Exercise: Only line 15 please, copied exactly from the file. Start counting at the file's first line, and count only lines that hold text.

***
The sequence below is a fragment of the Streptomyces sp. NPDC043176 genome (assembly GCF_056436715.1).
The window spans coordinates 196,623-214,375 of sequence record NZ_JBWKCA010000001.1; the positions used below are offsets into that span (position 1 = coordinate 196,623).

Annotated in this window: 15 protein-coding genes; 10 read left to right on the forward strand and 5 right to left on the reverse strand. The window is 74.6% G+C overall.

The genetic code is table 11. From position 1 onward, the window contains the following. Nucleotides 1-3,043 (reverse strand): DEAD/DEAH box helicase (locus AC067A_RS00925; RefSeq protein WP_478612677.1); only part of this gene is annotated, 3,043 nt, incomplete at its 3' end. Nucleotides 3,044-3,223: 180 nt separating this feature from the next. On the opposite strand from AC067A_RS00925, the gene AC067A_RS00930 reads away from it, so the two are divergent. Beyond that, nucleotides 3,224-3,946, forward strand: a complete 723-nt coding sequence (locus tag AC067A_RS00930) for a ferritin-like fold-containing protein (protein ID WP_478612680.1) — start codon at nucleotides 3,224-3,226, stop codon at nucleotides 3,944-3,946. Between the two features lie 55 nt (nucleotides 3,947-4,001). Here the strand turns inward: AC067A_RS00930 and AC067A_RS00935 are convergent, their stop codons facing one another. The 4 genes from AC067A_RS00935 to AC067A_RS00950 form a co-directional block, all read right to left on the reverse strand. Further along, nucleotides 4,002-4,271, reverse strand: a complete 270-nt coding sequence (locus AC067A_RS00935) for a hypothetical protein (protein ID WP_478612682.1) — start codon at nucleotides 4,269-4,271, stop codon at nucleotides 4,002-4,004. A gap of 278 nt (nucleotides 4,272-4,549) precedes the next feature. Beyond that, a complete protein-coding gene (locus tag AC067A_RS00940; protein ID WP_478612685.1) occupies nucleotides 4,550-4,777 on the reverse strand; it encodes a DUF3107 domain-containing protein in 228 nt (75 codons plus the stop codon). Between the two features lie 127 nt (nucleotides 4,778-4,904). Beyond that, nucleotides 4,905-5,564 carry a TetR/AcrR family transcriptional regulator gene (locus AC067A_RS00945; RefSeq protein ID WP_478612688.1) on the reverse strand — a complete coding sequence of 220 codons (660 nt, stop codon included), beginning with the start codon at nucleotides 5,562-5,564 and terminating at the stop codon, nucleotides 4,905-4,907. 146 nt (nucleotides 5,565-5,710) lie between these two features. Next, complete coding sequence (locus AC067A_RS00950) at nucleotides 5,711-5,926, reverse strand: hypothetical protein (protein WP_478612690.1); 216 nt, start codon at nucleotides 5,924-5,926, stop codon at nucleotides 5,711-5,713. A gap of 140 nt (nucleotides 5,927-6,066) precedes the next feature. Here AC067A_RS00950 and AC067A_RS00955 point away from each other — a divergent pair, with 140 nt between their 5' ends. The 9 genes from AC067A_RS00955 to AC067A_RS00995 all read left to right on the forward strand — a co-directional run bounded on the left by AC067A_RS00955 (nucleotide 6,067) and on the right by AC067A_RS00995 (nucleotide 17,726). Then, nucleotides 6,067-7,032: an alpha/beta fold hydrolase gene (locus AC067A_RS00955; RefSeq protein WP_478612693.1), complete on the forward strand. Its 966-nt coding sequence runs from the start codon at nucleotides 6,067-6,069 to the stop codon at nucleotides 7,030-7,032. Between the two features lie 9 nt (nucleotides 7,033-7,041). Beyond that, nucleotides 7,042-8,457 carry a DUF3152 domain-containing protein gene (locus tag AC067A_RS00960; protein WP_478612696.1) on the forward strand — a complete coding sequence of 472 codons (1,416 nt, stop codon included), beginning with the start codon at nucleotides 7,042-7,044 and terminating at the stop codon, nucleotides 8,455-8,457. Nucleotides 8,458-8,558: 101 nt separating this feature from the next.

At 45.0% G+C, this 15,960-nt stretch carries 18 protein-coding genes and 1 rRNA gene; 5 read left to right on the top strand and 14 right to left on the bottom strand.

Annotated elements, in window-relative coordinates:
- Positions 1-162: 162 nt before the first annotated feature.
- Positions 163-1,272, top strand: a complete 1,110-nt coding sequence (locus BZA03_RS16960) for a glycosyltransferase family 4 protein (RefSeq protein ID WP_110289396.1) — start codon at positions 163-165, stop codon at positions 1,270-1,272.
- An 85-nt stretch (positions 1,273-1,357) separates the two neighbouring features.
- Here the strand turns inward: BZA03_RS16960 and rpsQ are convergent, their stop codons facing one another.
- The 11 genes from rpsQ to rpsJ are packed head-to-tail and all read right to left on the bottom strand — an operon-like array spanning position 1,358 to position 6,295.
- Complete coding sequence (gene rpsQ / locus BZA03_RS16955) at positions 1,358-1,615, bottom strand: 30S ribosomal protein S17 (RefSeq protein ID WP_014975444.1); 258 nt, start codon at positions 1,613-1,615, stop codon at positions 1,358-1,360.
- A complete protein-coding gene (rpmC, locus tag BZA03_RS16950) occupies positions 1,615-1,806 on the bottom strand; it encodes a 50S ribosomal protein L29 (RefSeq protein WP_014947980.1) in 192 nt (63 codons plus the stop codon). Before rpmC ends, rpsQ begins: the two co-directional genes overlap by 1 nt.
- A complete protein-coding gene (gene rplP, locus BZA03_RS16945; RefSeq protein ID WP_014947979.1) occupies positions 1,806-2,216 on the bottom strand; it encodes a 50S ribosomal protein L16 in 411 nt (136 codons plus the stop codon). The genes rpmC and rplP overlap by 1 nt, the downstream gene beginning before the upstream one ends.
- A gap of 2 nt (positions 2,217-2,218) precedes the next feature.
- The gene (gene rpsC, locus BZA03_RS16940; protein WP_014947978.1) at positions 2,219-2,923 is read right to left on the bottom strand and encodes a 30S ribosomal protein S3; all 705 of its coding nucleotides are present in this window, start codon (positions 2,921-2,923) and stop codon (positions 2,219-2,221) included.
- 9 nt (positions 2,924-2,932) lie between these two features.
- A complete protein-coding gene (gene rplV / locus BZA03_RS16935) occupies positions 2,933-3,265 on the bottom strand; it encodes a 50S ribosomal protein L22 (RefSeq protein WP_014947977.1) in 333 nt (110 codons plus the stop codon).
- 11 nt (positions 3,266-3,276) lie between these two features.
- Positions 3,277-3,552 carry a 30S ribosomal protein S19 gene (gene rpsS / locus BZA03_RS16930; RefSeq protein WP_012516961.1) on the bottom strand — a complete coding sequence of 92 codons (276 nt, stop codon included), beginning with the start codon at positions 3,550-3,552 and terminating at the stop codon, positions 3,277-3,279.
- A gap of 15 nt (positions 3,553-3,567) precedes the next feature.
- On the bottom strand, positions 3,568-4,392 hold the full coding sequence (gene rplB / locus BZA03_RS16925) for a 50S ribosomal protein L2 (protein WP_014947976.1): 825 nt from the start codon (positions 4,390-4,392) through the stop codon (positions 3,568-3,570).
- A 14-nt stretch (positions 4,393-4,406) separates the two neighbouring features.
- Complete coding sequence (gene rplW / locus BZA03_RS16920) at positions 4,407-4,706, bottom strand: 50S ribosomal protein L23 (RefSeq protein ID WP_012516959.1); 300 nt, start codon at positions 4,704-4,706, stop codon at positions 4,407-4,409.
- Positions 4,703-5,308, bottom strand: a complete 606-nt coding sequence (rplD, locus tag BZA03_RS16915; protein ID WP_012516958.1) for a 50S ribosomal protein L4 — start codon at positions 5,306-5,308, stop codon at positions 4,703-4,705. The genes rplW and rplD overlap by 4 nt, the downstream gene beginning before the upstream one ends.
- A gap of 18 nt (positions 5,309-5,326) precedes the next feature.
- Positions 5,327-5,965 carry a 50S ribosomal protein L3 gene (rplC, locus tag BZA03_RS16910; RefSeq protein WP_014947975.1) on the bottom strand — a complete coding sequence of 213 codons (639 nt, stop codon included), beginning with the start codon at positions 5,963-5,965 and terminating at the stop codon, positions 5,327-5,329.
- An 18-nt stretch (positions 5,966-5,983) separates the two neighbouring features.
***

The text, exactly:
- A gap of 2 nt (positions 2,217-2,218) precedes the next feature.